Bored in Retirement? No Way!
by Peter Kravitz
For the first time in 32 years, my September and October weren’t defined by grading essays, planning lessons, waking up at 5 a.m., and then elbowing a tattooed social studies teacher away from the copy machine for that last-minute idea for my first-period class.
I’m still writing college recommendations for Class of 2021 students. But I’m free. I recently visited my 88-year-old mom and caught up with friends from my youth after a weekday drive to my Pennsylvania hometown.
I put in my retirement papers on March 1. Less than two weeks later, the Nassau County Board of Health shut down the Wantagh School District because a single parent had been confirmed with COVID-19. My last day in my high school classroom was 24 hours before our school would have held its annual Sportsnite — a 1950’s throwback to a sports and dance competition for girls from the time when they were denied participation in interscholastic athletics.
All spectators had been banned from that event, yet, had it taken place on March 13, it might have been a COVID-19 superspreader. I felt terrible for all the girls who had worked so hard for Sportsnite 2020, but its cancellation probably saved lives.
Nonetheless, in April, a fellow Wantagh coaching colleague, Tony Carter, an assistant coach for the football team, did die from COVID-19. Carter, who was 57, didn’t teach. He worked at a Long Island Hospital and had a pre-existing inflammatory lung disease. His outstanding defensive coaching contributed to Wantagh reaching the county playoff semifinals in nearly each of his 18 years, according to the team’s head coach Keith Sachs.
Carter is one of the nearly 230,000 Americans who have lost their lives to this virus in nine months.
I’m saddened by that loss of life and for folks struggling with a damaged economy. And, while it might seem trivial in comparison, the pandemic has forced me to adapt my retirement plan.
I had intended to co-coach Wantagh’s boys’ golf team for the 12th year this fall, but county athletic officials postponed all public-school fall sports seasons. I had hoped to workout at the gym, and, while gyms are open again, I haven’t ventured into mine yet. And my wife and I had planned to travel. We’ve explored five continents together and we looked to make Antarctica our sixth.
Of course, we aren’t going anywhere. We can’t even drive to Canada. Most countries are closed to Americans or only permit us enter if we immediately go into a long quarantine. The Balkans have few restrictions, but we’ve already visited beautiful Croatia and the stunning beaches of Montenegro. Albania welcomes Americans, but it’s not a must-see.
“Bored yet?” my wife enjoys saying.
No, I’m not bored. I’m loving my free time, despite my wife’s filling my e-mail inbox with job links. Though I am tutoring for homeworkhubtutoring.com, a job my wife discovered. I admit it’s good to teach kids again. I miss them.
Teaching made me feel young. When I was only 45 chaperoning a physics field trip to Six Flags Great Adventure in New Jersey, riding roller coasters and laughing with teenagers, I felt like one of them until I saw my reflection and thought, “Who is that old guy?”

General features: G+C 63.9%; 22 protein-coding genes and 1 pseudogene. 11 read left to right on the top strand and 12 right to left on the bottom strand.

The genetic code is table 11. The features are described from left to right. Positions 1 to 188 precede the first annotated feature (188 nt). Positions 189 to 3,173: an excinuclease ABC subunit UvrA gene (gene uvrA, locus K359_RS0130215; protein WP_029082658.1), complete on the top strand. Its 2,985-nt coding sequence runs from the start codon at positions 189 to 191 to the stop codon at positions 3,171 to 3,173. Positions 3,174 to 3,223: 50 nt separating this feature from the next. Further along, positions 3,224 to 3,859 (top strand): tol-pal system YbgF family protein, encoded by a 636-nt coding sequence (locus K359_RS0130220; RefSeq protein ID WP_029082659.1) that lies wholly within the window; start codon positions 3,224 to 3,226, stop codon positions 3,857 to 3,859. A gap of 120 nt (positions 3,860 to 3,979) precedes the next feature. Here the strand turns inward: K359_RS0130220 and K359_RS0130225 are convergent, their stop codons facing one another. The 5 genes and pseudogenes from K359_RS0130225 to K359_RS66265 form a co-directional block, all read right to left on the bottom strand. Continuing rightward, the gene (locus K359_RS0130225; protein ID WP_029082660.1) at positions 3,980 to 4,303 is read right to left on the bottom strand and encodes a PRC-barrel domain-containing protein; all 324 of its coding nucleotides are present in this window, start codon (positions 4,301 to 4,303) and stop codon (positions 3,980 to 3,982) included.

Perhaps my most important retirement activity is writing a memoir. I’ve written three previous manuscripts, all unpublished. Hemingway called writing work. But nobody dictates my writing pace. I don’t have my 1980’s tabloid sports editor, Chic Riebel, waving a metal pica stick and demanding I hack out my article ahead of the midnight deadline. It’s fun telling my story but so easy to procrastinate and find something else to do.
I told one of my former students I was going to write about her. “Just don’t use my real name,” she said, panicked.
“You can’t write about my teenage years and attach my name.” In other words, now that she’s a mature, responsible adult, she doesn’t want her youthful wackiness detailed.
In my 28 years of teaching journalism and advising the school newspaper, this young lady was one of my best writers. She may have been the only student writer who understood how to get students, teachers, and even administrators to read her columns—and react.
In her most infamous page-2 piece, “Housewife? I Think Not,” she wrote: “The idea of waking up to the same person for the rest of your life . . . is just absurd . . . get a 9-to-5 job, get married and have kids: instant death . . . Now I realize that I’m offending every housewife in America, but I don’t really care. Maybe I’m saving lives.”
The piece landed her in the office of the female assistant superintendent, who was married with kids and owned a suburban home.
Today, that former teen columnist is a 38-year-old mother of three and housewife who lives in the suburbs. You can’t make up better irony. That’s why I prefer to write non-fiction.
Meanwhile, I haven’t gotten anywhere close to writing about her in the memoir. And hopefully a vaccine will appear, and my wife and I can get to Antarctica before it melts, in which case I might never get to relate that unnamed young lady’s story—or the stories of other students, many of whom would want me to name them.
Photo credit by author, Peter Kravtiz.